We are walking down the street in Luang Prabang, Laos, on our way to Mount Phou Si (Phousi) the highest point in the city, a sacred place. We visited Phousi before but we have been hanging out in this town for over a week and now we going to climb Mt. Phousi correctly — I will release a captive bird.
We walk by the Palace Temple — where the Lao Royal family lived but now it is a museum (there is an exhibit of the Royal cars — one Edsel, two Lincoln Continentals). The Communist Pathet Lao took over in 1975 and the king had to leave. The Communists originally were against Buddhism but the Laotians were so strongly Buddhist that the Communists changed their policy and the Buddhists were allowed to continue doing their thing as long as they supported the Communist government (which has adopted Capitalism, these days).
There is a small temple at the base of the hill which is open now — on our first visit it was closed.
I look inside.
Birds are for sale and you can get merit for releasing them. I understand that this is an ethical situation — someone catches the birds, and probably gets bad karma for doing that — but these birds want to be free. Most of the cages hold two birds. I try to bargain and get a discount situation — one bird for half price — so I suppose I’ll get only half the merit of a two bird release.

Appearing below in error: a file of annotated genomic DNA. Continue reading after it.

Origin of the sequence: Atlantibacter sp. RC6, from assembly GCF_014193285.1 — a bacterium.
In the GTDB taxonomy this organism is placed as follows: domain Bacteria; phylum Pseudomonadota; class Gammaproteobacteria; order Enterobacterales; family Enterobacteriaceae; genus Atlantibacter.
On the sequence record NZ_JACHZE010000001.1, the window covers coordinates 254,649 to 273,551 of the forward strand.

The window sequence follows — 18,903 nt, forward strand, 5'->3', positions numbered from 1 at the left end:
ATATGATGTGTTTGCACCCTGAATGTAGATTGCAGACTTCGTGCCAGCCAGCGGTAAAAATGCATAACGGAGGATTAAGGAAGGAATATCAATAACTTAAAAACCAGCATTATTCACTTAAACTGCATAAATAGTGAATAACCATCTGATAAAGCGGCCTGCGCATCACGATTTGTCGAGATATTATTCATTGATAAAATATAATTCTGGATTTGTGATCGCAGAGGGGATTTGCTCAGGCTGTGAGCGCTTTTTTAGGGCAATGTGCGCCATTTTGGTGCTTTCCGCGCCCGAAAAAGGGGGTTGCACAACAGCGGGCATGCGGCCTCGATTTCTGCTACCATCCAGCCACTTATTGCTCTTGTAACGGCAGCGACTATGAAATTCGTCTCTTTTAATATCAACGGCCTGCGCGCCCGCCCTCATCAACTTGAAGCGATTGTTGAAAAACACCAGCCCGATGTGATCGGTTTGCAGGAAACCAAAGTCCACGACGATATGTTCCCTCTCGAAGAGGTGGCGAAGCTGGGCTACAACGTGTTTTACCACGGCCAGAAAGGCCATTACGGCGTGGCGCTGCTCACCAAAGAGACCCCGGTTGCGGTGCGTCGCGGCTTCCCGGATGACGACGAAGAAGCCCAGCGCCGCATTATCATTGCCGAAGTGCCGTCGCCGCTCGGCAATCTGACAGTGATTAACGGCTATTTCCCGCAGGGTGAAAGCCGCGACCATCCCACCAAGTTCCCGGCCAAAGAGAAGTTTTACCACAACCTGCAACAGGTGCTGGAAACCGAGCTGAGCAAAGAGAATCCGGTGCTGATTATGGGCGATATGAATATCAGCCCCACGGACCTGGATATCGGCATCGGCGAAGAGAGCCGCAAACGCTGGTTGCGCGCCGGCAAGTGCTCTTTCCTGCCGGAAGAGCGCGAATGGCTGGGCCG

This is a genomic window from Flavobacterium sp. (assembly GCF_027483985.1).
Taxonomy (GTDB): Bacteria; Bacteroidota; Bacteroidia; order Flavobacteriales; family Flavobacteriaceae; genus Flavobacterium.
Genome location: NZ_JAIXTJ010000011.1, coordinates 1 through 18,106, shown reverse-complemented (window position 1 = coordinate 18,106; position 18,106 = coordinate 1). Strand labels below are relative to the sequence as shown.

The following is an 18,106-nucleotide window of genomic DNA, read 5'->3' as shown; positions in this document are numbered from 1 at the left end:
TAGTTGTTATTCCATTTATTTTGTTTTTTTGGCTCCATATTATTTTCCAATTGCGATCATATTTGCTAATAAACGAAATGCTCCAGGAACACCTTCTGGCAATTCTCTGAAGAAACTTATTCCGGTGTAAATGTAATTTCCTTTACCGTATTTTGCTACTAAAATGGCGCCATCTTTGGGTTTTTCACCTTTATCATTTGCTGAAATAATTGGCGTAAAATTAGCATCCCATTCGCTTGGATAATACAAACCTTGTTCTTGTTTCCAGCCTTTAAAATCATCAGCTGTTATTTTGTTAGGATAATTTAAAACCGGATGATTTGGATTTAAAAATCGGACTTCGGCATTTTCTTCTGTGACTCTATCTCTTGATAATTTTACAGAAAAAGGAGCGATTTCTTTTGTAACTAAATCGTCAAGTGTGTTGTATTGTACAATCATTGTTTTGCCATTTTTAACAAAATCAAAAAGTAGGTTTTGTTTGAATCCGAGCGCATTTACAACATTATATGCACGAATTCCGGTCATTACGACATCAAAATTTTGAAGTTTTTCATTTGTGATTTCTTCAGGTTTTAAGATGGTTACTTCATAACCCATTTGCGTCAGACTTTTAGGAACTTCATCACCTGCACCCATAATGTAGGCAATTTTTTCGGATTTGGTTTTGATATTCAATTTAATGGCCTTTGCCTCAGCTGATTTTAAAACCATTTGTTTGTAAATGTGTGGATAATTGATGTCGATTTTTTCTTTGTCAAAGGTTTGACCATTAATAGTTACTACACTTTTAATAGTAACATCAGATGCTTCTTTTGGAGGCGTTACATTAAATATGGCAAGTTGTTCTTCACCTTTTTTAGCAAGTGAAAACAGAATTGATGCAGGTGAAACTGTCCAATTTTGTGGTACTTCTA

Karen shows the bird and tickets — we are ready to climb the hill.
Hundreds of steps.
Here is our rest stop. The bird is unhappy.
We reach the top. I release the bird.
The view from the top.
The temple on top of Phou Si – see the cat.
Here are the ruins of a Russian made ZU-23-2 anti-aircraft gun, operated by the Communist Pathetic Lao or North Vietnamese during the Laos “Secret War” (during the Vietnam War, Americans were not supposed to be in Laos but the CIA was active here). The U.S. supported the corrupt Laotian military, assisting in bringing opium to market during the Vietnam War — gaining support of the Hmong against the North Vietnamese.
The evil chickens came home to roost and the opium was taken to Vietnam and sold to U.S. soldiers.
There was a song from those days, written about Luang Prabang (you can hear it on YouTube, written by Dave Van Ronck):
“When I came back from Luang Prabang,
I didn’t have a thing where my ball used to hang.
But I got a wooden medal and a fine harangue.
Now I’m a fucking hero.
Chorus: Mourn your dead, land of the free,
If you wanna be a hero, follow me.
Mourn your dead, land of the free.
If you want to be a hero, follow me.
And all the boys all envy me.
I fought for Christian democracy.
With nothing but air where my balls used to be.
Now I’m a fucking hero.
In Luang Prabang, there is a spot,
Where the corpses of your brothers rot
And every corpse’s a patriot
And every corpse’s a hero.”
This is how the original gun would have looked. I know most people cannot understand what it was like to live through those days — I had hoped that we Americans would have learned something but that does not seem to be the case. I suspect that there are guys and girls who have come back from Afganistan and Iraq who understand this.
I buy some sticky rice inside the leaf.
It has tuna fish inside.
The North Vietnamese and Viet Cong suffered over a million military casualties during the Vietnam War. Over two million Vietnamese civilians were killed.
Here are more birds, incense, and flowers — For sale to those visiting the temple.
The Buddha has his hands in position meaning, “Stop arguing.”
The bird flies away but then someone catches another bird. Isn’t that what happens?